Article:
Tuesday, November 16, 2010

Teaching: The Flight of a Butterfly or a Bullet?

Wow, I just read a great article by Larry Cuban. I'll share some of it here:

The Flight of a Butterfly” or “The Flight of a Bullet”: The Impossible Dream of Transforming Teaching into a Science

According to many policymakers and researchers, teaching should be more like the “flight of a bullet” rather than the “flight of a butterfly.”*  Using the latest social science findings, they are determined to re-engineer teaching to make it more efficient, less wasteful, and far more effective than ever before.  Behind the current passion among policymakers and politicians for using test scores to evaluate teacher performance (and pay higher salaries) is the current “science” of value-added measures (VAM) that leans heavily upon the work of William Sanders. But these smart officials have ignored the long march that researchers have slogged through in the past century.
Before William Sanders, there was Franklin Bobbitt in the 1920s, Ralph Tyler and Benjamin Bloom in the 1950s, Nathaniel Gage in the 1970s and 1980s, and many other researchers.  These scholars believed that teaching can be rational and predictable through scientifically engineering classrooms; they rejected the notion that teaching can be unpredictable and uncertain–”the flight of a butterfly.”
In How To Make a Curriculum (1924),Franklin Bobbitt listed 160 “educational objectives”  that teachers should pursue in teaching children such as “the ability to use language …required for proper and effective participation in community life.” Colleagues in math listed 300 for teachers in grades 1-6 and nearly 900 for social studies. This scientific movement to graft “educational objectives” onto daily classroom lessons collapsed of its own weight by the 1940s, and largely ignored by teachers. Elliot Eisner told that story well.  For the rest....

Tuesday, November 09, 2010

Compound Word Day

I read about this school event and have witnessed it now a few times, what a hoot!
Compound words can be surprisingly fun for students to study. Don’t miss this opportunity to really engage your students.  One school has annual Compound Word Day!  Each student needs to come to school wearing at least fifty compound words!  Sound impossible? I thought so too, but the proof is in the pudding.  See the picture at the bottom of this page.

The average number of compound words in the first grade class was seventy-five! Think hairpin, fireman, shoehorn, keyboard, horseshoe, popcorn, and raindrop. A great hands-on learning activity to help kids see how compound words are put together is with images. For example, for the word keyboard you can find a key and a board and, by placing them together, the word keyboard is created!!

Tuesday, November 02, 2010


Constructivism Definition

(thanks to Funderstanding)
Constructivism is a philosophy of learning founded on the premise that, by reflecting on our experiences, we construct our own understanding of the world we live in. Each of us generates our own “rules” and “mental models,” which we use to make sense of our experiences. Learning, therefore, is simply the process of adjusting our mental models to accommodate new experiences.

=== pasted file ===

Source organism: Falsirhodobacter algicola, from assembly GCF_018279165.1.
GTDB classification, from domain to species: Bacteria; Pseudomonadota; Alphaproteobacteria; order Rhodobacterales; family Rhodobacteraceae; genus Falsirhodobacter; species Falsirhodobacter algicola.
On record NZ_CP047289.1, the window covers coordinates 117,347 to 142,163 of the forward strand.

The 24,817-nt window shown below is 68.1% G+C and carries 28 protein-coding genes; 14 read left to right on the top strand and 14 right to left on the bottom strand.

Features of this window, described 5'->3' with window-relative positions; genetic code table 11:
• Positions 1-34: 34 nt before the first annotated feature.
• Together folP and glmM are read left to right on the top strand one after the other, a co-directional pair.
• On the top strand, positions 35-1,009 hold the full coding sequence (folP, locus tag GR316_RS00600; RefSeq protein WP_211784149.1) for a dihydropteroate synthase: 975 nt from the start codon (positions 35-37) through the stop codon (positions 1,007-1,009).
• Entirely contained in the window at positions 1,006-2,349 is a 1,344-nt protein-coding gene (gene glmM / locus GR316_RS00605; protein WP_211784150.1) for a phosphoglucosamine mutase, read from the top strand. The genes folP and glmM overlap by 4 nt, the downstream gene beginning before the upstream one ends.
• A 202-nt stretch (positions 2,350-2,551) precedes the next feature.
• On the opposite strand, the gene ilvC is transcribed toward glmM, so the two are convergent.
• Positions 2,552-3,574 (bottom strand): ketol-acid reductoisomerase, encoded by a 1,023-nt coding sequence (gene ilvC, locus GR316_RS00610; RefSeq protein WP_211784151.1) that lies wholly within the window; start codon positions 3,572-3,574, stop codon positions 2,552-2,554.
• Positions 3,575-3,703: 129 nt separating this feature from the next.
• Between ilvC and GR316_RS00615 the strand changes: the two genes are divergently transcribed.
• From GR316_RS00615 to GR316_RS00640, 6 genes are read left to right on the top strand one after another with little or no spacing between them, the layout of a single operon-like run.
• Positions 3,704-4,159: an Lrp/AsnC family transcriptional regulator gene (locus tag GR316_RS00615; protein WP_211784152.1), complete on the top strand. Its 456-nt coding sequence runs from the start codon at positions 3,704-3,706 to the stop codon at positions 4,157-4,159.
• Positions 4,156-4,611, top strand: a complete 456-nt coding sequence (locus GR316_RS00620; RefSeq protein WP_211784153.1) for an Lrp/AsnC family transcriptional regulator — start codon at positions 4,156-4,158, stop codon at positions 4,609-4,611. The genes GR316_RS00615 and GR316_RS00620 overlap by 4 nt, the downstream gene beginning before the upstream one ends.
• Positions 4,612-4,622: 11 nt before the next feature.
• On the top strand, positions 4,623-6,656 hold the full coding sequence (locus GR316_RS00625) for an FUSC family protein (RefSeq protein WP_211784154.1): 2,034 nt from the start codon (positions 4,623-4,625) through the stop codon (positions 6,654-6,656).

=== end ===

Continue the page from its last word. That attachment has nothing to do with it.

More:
There are several guiding principles of constructivism:
  1. Learning is a search for meaning. Therefore, learning must start with the issues around which students are actively trying to construct meaning.
  2. Meaning requires understanding wholes as well as parts. And parts must be understood in the context of wholes. Therefore, the learning process focuses on primary concepts, not isolated facts.
  3. In order to teach well, we must understand the mental models that students use to perceive the world and the assumptions they make to support those models.
  4. The purpose of learning is for an individual to construct his or her own meaning, not just memorize the “right” answers and regurgitate someone else’s meaning. Since education is inherently interdisciplinary, the only valuable way to measure learning is to make the assessment part of the learning process, ensuring it provides students with information on the quality of their learning.
How Constructivism Impacts Learning
Curriculum–Constructivism calls for the elimination of a standardized curriculum. Instead, it promotes using curricula customized to the students’ prior knowledge. Also, it emphasizes hands-on problem solving.
Instruction–Under the theory of constructivism, educators focus on making connections between facts and fostering new understanding in students. Instructors tailor their teaching strategies to student responses and encourage students to analyze, interpret, and predict information. Teachers also rely heavily on open-ended questions and promote extensive dialogue among students.
Assessment–Constructivism calls for the elimination of grades and standardized testing. Instead, assessment becomes part of the learning process so that students play a larger role in judging their own progress.
Jacqueline and Martin Brooks, The Case for Constructivist Classrooms.

Theories about learning

Our approach to science education uses the 5E instructional model and has been described as linked to constructionist learning.  There are three main categories or philosophical frameworks under which learning theories fall: behaviorismcognitivism, and constructivism
(thanks Wikipedia)